(Published in Zeitgeist, The New Indian Express, dated 21 August, 2010)
“Do you know we’re illegitimate?”
It was one of the times I’d loved to have had glasses I could adjust before I looked up at my little brother and asked the obvious question.
However, he was too thrilled at this scandalous twist to the boring inception of his hitherto mundane life to get annoyed.
“It’s like this, Akka,” he said, calmly, “Ma says she is not legally married.” He suddenly looked past me, mumbled “aiyo” and scuttled off to his room, looking much smaller than his eight inch height advantage over my father warranted.
“What’s all that nonsense?” my father demanded, “what have you been telling the children?”
“Is it true?” I looked at my mother severely, and she shrugged rather sheepishly. I sighed, “Ma, did you lose your marriage certificate or what? In the termite attack?”
“What marriage certificate?” she laughed.
“What’s all this nonsense? What are you telling her?” my father repeated, in a louder voice, “you know she’s going to go write about this somewhere.”
“Our marriage has been sanctified by agni sakshi,” my mother grinned, “and so many witnesses that my mouth began to ache with all the smiling and thanking. What are we going to do with a marriage certificate?”
“Ma, that idiot says we’re illegitimate,” my older younger brother walked in, and stopped when he saw my father, “oh, damn.” Then he decided the damage had been done anyway, and went on, “so if you get divorced, you’re not entitled to anything?” Then he paused. "Can you get divorced if you're not married?"
“Can you get me coffee first, please?” my father had sat down by now.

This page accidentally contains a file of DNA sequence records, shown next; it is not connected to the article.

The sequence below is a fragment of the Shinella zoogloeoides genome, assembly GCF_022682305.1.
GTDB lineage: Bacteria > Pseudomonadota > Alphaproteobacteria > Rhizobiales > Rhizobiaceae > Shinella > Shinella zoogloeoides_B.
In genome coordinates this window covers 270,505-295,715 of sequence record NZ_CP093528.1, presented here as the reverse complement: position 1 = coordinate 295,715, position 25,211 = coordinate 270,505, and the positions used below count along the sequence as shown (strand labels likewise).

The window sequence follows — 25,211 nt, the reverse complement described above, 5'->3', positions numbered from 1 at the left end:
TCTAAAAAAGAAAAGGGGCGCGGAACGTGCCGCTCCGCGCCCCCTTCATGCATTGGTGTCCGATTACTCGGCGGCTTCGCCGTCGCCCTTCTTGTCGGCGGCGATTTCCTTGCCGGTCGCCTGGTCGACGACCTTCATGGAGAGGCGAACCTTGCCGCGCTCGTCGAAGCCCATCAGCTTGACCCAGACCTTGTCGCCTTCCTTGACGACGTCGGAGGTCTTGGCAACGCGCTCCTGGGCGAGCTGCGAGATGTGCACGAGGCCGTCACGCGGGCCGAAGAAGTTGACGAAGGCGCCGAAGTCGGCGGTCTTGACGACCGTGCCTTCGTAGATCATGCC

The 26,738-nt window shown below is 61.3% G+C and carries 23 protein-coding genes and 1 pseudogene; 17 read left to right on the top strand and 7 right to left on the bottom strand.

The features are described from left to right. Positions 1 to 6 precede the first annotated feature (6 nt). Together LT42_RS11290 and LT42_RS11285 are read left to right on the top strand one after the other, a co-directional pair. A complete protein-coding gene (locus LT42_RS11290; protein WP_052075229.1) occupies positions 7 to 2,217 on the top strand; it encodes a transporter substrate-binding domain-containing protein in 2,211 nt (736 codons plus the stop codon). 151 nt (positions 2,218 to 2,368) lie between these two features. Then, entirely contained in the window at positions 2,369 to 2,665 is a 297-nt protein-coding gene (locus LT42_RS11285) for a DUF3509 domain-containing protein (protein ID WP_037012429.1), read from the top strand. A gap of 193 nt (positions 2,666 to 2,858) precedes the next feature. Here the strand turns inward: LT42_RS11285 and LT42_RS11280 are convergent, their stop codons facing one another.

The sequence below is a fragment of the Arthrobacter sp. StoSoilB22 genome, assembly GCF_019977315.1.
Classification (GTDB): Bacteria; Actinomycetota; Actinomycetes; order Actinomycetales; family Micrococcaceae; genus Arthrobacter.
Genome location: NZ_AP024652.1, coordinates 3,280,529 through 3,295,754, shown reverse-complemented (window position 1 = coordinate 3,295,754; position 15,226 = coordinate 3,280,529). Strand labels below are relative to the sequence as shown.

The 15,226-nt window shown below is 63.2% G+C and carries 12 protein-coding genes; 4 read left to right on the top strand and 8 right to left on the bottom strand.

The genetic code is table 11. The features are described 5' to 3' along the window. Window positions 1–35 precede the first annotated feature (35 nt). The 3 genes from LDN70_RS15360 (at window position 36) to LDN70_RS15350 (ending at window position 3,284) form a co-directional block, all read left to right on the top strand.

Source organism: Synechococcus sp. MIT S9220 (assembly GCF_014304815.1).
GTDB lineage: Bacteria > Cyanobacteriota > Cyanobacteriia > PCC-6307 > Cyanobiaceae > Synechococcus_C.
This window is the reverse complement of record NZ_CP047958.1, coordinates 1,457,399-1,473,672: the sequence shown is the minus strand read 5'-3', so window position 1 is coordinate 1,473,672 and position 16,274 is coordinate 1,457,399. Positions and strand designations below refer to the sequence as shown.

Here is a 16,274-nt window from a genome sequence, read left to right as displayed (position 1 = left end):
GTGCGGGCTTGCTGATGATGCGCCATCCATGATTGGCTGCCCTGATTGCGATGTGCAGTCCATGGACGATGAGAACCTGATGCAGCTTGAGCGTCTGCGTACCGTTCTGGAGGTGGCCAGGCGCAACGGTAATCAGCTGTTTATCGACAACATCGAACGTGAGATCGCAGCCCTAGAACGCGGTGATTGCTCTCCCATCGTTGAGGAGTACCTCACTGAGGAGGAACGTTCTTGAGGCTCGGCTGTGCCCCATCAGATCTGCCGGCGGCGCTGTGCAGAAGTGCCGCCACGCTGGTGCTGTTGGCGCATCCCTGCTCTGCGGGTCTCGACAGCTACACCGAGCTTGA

“Deepu, they’re so cool,” my little brother popped in again, sufficiently emboldened by the three-pronged attack, “we can tell everyone our parents are in a live-in relationship.”
“You come here, mister,” our father stood up, sending the boy running to my mother, who stands a foot shorter than he.
“Dei, you’ll spill the coffee!” my mother shouted out, her priorities right on track, as always, “a marriage certificate was unheard of in those days, unless you needed a visa to go abroad. It’s like your prenup.”
“Prenup?”my father asked, bewildered.
My mother made an impatient noise, “prenuptial agreement, pa.”
“That’s what they call it in your Desperate House, is it?”my father growled.
My little brother giggled. “They’re two different things. House is a doctor-based drama. Desperate Housewives is a…milf-based soap.” He high-fived my other brother.
“There’s a new milk-based soap?” my grandmother’s voice was always the first indication of her presence, “can you buy it? This Yardley really dries my skin.”
“The kizhams in our family are way too progressive,” the older of my brothers muttered, as the other one groaned.
“Whom are you calling old?” my grandmother demanded, “you know, our tenant thought your mother and I are sisters!”
“That’s an insult to Amma, not a compliment to you,” my brother said.
“Did you say milk-based or milf-based?”my grandmother asked, “what is ‘milf’?”
“I’ll look it up,” my father took out his BlackBerry.
“Aiyo. If you trusted each other enough to get married illegally, why can’t you trust us at all?” my younger brother mumbled.
“Who got married illegally?” my grandmother demanded, “go read the Hindu Marriage Act. I’m a lawyer, aren’t I? Do you know, I can get you married to someone before you turn eighteen and the police can’t touch me unless you register a complaint! It is still recognised as a marriage until annulment.”
Between blushes, he sulked, “I’m nineteen, Paatti.”